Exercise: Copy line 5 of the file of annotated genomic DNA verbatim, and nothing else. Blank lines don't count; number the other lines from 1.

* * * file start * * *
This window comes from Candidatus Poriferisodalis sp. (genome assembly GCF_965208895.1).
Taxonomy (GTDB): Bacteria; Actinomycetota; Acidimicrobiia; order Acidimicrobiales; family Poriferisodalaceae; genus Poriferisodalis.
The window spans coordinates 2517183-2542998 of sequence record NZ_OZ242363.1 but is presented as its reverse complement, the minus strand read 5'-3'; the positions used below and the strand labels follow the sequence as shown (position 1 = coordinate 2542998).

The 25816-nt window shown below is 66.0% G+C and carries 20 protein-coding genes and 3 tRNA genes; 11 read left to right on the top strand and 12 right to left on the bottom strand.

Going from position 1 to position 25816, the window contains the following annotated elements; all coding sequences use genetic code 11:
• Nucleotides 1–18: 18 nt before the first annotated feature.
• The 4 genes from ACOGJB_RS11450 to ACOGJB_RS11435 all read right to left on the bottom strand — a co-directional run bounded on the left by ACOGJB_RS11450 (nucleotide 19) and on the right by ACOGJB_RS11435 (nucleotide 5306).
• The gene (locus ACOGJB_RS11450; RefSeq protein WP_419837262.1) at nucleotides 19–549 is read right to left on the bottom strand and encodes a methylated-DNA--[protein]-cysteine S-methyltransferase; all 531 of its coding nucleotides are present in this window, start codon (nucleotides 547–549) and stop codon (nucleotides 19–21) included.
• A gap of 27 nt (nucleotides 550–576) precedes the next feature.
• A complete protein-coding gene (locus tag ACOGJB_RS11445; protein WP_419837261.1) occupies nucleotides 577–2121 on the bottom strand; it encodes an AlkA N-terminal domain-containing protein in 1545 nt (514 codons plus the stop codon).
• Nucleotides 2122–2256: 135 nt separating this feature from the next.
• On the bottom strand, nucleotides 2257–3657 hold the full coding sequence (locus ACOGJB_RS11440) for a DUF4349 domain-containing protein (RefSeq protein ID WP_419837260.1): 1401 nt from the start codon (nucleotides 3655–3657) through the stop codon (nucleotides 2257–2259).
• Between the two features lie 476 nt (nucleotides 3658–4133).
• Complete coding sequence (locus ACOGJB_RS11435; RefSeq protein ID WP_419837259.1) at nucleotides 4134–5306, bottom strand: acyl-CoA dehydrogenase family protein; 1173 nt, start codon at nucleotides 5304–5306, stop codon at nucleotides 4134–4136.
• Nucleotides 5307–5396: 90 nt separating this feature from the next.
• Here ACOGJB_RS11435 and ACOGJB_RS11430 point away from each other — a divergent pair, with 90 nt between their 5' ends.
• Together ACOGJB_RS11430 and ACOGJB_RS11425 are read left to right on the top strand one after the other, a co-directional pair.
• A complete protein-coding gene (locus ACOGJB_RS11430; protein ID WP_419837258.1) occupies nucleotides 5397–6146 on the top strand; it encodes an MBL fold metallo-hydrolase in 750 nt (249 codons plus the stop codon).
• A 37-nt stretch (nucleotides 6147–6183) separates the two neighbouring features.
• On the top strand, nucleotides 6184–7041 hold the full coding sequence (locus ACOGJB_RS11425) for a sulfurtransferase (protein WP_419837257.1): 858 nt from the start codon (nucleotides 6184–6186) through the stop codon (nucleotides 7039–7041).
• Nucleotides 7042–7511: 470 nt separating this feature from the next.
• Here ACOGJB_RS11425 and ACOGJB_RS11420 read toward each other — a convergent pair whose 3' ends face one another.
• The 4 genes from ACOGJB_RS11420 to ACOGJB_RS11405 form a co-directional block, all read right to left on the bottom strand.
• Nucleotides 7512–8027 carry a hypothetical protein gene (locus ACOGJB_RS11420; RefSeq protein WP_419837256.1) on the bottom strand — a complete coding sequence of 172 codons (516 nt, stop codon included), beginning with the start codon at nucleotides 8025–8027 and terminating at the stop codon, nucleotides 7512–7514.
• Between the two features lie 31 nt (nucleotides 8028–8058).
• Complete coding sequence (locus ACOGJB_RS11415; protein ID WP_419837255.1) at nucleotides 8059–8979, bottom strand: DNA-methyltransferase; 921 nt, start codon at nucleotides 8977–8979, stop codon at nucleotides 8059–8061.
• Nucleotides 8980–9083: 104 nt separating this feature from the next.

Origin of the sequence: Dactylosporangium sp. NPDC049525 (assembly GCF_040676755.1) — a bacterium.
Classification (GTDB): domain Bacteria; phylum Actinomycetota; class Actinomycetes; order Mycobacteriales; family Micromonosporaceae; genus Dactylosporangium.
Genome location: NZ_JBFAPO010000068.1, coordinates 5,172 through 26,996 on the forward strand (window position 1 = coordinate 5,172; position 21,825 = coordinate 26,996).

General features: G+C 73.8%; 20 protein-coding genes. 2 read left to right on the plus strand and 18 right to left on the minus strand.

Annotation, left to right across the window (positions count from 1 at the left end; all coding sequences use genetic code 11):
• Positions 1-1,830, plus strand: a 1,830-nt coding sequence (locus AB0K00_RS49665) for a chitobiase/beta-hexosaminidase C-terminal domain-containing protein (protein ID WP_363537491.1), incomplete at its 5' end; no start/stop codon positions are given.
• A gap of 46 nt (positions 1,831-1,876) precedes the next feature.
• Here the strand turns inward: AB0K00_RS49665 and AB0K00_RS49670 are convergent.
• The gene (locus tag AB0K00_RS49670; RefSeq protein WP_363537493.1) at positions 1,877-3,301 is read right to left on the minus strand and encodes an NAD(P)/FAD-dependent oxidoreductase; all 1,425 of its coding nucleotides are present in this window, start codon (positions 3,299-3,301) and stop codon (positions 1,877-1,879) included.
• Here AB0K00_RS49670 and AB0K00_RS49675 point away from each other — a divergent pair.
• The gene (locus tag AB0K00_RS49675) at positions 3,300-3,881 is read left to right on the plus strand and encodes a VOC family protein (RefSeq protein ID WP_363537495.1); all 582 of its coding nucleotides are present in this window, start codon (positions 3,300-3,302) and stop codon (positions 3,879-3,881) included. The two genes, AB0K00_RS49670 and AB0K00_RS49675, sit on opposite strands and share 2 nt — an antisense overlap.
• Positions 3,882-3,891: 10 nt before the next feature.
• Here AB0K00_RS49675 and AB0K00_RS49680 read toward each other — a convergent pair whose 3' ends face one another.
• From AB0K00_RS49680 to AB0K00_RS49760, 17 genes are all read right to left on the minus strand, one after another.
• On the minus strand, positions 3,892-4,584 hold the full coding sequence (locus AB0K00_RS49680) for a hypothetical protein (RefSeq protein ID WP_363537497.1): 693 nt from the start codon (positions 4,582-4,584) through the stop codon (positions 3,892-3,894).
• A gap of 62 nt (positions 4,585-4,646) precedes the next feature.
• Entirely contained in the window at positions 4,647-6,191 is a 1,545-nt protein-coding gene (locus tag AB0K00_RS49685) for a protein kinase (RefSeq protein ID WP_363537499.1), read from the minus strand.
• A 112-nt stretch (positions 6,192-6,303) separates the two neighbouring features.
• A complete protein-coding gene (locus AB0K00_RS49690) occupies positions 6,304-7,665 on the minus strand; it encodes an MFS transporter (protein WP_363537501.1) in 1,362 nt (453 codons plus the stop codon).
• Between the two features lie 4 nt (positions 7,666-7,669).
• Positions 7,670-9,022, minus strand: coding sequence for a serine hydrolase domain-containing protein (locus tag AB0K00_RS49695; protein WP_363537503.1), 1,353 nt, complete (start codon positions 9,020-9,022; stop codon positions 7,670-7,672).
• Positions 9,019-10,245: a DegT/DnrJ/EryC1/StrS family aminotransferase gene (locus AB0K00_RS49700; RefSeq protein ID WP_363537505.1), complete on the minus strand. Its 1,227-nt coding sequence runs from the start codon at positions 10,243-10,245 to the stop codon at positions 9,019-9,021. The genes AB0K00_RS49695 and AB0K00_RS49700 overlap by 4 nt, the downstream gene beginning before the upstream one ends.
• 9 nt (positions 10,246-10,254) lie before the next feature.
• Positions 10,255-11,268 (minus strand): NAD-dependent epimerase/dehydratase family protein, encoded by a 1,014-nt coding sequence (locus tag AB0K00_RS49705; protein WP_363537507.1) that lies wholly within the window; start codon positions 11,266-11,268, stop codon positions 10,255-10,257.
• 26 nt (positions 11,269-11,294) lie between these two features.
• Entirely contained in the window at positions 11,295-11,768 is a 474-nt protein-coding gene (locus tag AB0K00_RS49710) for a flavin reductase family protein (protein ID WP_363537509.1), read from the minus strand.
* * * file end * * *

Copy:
Going from position 1 to position 25816, the window contains the following annotated elements; all coding sequences use genetic code 11: